Head-on collisions along the single lane highways, the eradication of crime from the streets and the future of infrastructure are important topics in the Province of Alberta. The four major parties in the Mar. 3 election are the Alberta Liberal Party, Progressive Conservative Party, The Green Party of Alberta and the Alberta New Democratic Party. All have ideas to improve the infrastructure of Alberta.
The state of transportation systems is a major topic in Alberta. The parties intend to improve transportation systems to benefit the people of Alberta.
Green Party leader George Read believes that a transportation plan and rail system is the future of Alberta.
"[Alberta] must integrate a province-wide rail system," explained Read. "The cost of rail is only 20 per cent the cost of road transport. Investment in city-wide rail needs to happen. Money needs to move away from roads."
The NDP Party candidate Chantelle Dubois also believes that a properly managed rail transport system is appropriate for the future of Alberta.
"[Alberta] needs a viable transit system," stated Dubois. "The high speed train is a very good idea; however we need to look at it to move people around and not for profit."
Progressive Conservative candidate Alana Delong noted that the PC government has been working on an overall transportation plan for Albertans.
"It is important for the economic advancement to improve Highway 63," stated Delong. "The section of highway between Fort MacMurray and the junction with highway 55 will cost $1 billion to twin. The government is going ahead with this. Fort MacMurray is a future major city of Alberta and infrastructure must reflect this."
The Liberal candidate Harry Chase explained that major road projects that promote the transport of materials and personal in Alberta are needed.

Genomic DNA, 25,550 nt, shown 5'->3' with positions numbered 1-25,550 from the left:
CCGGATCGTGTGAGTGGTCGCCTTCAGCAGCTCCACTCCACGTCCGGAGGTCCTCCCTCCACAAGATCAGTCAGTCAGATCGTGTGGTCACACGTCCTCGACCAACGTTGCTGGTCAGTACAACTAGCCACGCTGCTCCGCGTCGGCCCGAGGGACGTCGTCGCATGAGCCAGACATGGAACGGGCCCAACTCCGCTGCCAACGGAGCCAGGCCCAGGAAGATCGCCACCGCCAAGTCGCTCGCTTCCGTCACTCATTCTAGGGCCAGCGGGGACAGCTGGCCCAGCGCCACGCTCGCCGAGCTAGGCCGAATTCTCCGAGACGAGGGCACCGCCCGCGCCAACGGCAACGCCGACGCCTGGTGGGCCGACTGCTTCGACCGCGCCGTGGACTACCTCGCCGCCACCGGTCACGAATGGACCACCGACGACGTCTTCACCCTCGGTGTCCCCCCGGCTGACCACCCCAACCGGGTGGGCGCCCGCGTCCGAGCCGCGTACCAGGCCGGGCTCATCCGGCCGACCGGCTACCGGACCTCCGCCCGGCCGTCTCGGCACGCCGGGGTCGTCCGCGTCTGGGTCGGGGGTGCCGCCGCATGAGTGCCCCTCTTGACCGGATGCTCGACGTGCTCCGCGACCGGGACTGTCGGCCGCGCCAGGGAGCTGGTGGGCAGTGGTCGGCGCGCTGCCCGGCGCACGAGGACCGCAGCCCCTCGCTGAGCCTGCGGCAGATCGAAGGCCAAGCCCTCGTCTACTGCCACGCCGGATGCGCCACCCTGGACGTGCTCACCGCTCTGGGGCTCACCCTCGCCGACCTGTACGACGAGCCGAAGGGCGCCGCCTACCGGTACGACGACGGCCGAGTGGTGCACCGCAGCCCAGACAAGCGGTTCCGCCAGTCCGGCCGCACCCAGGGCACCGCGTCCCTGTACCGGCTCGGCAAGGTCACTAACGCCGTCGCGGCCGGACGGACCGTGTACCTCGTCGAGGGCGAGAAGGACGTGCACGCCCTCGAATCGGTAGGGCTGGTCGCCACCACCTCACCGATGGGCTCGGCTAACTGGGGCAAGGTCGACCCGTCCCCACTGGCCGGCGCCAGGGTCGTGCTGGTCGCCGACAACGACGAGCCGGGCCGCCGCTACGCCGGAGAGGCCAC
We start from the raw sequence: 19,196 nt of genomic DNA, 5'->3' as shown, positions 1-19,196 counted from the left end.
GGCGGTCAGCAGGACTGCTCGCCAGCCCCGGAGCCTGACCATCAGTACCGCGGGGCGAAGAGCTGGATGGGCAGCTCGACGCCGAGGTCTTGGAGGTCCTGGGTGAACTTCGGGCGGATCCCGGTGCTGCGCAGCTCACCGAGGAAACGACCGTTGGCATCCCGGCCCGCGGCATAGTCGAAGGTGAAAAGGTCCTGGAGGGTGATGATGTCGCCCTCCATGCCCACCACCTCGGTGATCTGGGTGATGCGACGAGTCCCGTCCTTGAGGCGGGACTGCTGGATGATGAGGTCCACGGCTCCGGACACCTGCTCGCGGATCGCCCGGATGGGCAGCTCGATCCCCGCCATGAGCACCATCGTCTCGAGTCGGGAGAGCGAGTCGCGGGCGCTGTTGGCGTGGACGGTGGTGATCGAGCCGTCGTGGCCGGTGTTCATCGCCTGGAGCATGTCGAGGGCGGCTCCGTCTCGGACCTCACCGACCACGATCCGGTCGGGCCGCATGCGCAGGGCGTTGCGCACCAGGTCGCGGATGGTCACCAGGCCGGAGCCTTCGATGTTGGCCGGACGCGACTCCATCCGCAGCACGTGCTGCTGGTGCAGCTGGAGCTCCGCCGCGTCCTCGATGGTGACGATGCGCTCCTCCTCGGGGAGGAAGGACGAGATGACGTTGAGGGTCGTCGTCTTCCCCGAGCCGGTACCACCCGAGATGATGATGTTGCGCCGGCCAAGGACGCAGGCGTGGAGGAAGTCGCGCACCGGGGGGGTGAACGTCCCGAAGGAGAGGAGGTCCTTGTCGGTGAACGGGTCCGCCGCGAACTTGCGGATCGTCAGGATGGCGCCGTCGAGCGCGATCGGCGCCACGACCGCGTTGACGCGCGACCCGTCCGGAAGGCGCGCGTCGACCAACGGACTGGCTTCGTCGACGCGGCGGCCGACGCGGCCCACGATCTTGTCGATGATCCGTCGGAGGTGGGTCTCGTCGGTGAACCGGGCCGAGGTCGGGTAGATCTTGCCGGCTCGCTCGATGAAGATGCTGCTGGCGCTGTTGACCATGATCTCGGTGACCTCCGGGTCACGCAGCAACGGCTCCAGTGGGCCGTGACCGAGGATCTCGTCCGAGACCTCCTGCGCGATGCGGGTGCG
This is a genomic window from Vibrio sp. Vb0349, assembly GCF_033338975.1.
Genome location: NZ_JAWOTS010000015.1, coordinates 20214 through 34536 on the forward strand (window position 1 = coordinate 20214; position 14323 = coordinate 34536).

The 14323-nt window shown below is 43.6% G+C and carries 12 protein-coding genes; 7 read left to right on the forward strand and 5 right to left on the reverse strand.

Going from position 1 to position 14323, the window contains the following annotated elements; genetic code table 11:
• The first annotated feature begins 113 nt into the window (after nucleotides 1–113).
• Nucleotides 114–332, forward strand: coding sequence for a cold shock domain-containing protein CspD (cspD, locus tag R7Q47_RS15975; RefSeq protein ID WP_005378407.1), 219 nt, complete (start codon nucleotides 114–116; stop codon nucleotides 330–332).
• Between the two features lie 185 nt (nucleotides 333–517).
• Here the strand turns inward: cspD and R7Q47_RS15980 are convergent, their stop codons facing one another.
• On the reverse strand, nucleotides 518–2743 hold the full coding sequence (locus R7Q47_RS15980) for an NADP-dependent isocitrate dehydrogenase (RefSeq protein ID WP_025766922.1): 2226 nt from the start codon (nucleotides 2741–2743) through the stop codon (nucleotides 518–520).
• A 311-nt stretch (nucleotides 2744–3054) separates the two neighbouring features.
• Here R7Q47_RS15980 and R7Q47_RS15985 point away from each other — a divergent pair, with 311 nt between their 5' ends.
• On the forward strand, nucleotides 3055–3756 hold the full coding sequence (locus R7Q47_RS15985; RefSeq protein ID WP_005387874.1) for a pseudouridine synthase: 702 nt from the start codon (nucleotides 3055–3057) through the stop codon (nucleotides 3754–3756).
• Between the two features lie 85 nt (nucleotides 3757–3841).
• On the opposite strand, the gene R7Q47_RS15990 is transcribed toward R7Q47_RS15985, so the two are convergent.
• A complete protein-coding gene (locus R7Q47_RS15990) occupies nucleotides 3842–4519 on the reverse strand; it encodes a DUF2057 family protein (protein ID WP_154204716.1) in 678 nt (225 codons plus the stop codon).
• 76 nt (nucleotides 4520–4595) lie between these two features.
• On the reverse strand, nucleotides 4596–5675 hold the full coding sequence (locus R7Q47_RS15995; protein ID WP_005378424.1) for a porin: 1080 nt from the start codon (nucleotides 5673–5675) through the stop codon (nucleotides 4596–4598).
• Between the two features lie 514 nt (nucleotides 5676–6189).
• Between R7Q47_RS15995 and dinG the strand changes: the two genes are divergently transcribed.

"The twinning of Highway 63 up to Fort MacMurray is important," said Chase. "People are getting killed on that highway. Highway 3 heading from Medicine Hat to the Crowsnest Pass also needs to be twinned. We want to see the east west corridor have the same type of opportunity as the northwest corridor."
The issue of crime in Alberta has been prominent recently in politics. The four major parties in Alberta have created ideas that will address the issue of crime. The Green Party Leader George Read believes that the eradication of crimes must begin in the community.
"The solution to reduce these things is mixed use communities," said Read. "People need to know their neighbours. Alberta needs more eyes on the streets and walkable communities."
The PC government also identifies crime as a key concern for Albertans. Alana Delong explained the PC government will do anything they can to help reduce crime.
"For instance, what can we do to deal with crime that deals with drug addiction and situations that deal with mental illness?" said Delong. "Create a separate stream in the system for the mentally ill so they get treatment instead of just moved through the system."
The NDP believe that more money needs to go into fighting crime through increased police funding.
"Money needs to go to the [police] from tax dollars," stated Dubois. "Crime goes down in a society where everyone is looked after."
The Liberal approach to crime enforces education of young people and increased funding for police. They believe education will allow youth to be involved in society and not continue to be driven to crime.
"Through education you involve people and give them alternatives to crime. Involvement in school and sports gives people a sense of belonging," noted Chase. "We need increase the number of dollars per capita [for police]. Currently it is $16 per capita; we would increase it to $20, to get more on the street enforcement."
The parties believe that the future generations of Albertans and Albertans of today must benefit from the economic boom Alberta is currently engulfed in.
Read explained that the strong economy of the present must benefit the future people of Alberta.
"Alberta needs long-term planning and investment in Alberta," said Read.
The Liberal party also contests that because Alberta's economy is extremely strong the government must invest revenue for the future.
"Set aside 30 per cent of all non-renewable profits and create a fund," said Chase.